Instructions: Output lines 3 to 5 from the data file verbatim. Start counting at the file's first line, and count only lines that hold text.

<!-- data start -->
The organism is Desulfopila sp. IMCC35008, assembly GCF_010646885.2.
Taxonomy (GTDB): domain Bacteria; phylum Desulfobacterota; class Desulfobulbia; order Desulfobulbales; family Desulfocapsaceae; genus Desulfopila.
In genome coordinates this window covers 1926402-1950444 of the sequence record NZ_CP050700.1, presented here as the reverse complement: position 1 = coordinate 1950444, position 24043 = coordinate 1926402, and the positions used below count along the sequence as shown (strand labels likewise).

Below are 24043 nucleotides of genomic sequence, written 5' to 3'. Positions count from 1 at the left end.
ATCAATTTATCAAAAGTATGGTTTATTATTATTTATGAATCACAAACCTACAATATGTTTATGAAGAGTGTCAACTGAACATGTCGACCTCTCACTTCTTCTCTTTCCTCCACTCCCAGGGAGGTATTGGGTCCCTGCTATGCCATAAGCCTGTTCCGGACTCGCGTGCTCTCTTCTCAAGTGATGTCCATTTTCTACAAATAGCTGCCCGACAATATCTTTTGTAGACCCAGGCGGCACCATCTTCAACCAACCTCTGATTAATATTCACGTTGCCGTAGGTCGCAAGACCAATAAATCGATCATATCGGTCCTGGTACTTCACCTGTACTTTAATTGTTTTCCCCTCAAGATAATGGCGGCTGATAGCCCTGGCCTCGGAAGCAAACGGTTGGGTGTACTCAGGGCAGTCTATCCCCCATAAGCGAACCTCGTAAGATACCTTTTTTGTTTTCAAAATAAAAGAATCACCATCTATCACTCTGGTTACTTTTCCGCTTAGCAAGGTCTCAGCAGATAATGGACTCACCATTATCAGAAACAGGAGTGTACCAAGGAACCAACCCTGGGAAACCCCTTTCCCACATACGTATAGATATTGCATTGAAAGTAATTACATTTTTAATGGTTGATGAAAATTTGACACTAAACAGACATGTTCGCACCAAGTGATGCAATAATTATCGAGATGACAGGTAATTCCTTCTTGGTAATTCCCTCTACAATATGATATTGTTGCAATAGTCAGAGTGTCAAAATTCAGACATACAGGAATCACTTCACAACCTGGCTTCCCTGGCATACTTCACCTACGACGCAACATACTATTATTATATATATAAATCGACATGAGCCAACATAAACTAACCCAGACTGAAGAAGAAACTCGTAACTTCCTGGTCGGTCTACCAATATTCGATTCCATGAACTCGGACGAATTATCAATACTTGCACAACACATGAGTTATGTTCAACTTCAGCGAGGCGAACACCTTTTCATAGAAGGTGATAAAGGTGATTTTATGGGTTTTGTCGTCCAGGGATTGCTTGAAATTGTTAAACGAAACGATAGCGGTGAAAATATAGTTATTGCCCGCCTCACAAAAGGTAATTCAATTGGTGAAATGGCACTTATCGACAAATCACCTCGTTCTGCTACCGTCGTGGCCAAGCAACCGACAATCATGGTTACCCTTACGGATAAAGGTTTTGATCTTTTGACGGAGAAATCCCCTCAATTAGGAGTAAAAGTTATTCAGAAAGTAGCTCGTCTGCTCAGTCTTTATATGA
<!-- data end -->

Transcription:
In genome coordinates this window covers 1926402-1950444 of the sequence record NZ_CP050700.1, presented here as the reverse complement: position 1 = coordinate 1950444, position 24043 = coordinate 1926402, and the positions used below count along the sequence as shown (strand labels likewise).

Below are 24043 nucleotides of genomic sequence, written 5' to 3'. Positions count from 1 at the left end.
ATCAATTTATCAAAAGTATGGTTTATTATTATTTATGAATCACAAACCTACAATATGTTTATGAAGAGTGTCAACTGAACATGTCGACCTCTCACTTCTTCTCTTTCCTCCACTCCCAGGGAGGTATTGGGTCCCTGCTATGCCATAAGCCTGTTCCGGACTCGCGTGCTCTCTTCTCAAGTGATGTCCATTTTCTACAAATAGCTGCCCGACAATATCTTTTGTAGACCCAGGCGGCACCATCTTCAACCAACCTCTGATTAATATTCACGTTGCCGTAGGTCGCAAGACCAATAAATCGATCATATCGGTCCTGGTACTTCACCTGTACTTTAATTGTTTTCCCCTCAAGATAATGGCGGCTGATAGCCCTGGCCTCGGAAGCAAACGGTTGGGTGTACTCAGGGCAGTCTATCCCCCATAAGCGAACCTCGTAAGATACCTTTTTTGTTTTCAAAATAAAAGAATCACCATCTATCACTCTGGTTACTTTTCCGCTTAGCAAGGTCTCAGCAGATAATGGACTCACCATTATCAGAAACAGGAGTGTACCAAGGAACCAACCCTGGGAAACCCCTTTCCCACATACGTATAGATATTGCATTGAAAGTAATTACATTTTTAATGGTTGATGAAAATTTGACACTAAACAGACATGTTCGCACCAAGTGATGCAATAATTATCGAGATGACAGGTAATTCCTTCTTGGTAATTCCCTCTACAATATGATATTGTTGCAATAGTCAGAGTGTCAAAATTCAGACATACAGGAATCACTTCACAACCTGGCTTCCCTGGCATACTTCACCTACGACGCAACATACTATTATTATATATATAAATCGACATGAGCCAACATAAACTAACCCAGACTGAAGAAGAAACTCGTAACTTCCTGGTCGGTCTACCAATATTCGATTCCATGAACTCGGACGAATTATCAATACTTGCACAACACATGAGTTATGTTCAACTTCAGCGAGGCGAACACCTTTTCATAGAAGGTGATAAAGGTGATTTTATGGGTTTTGTCGTCCAGGGATTGCTTGAAATTGTTAAACGAAACGATAGCGGTGAAAATATAGTTATTGCCCGCCTCACAAAAGGTAATTCAATTGGTGAAATGGCACTTATCGACAAATCACCTCGTTCTGCTACCGTCGTGGCCAAGCAACCGACAATCATGGTTACCCTTACGGATAAAGGTTTTGATCTTTTGACGGAGAAATCCCCTCAATTAGGAGTAAAAGTTATTCAGAAAGTAGCTCGTCTGCTCAGTCTTTATATGA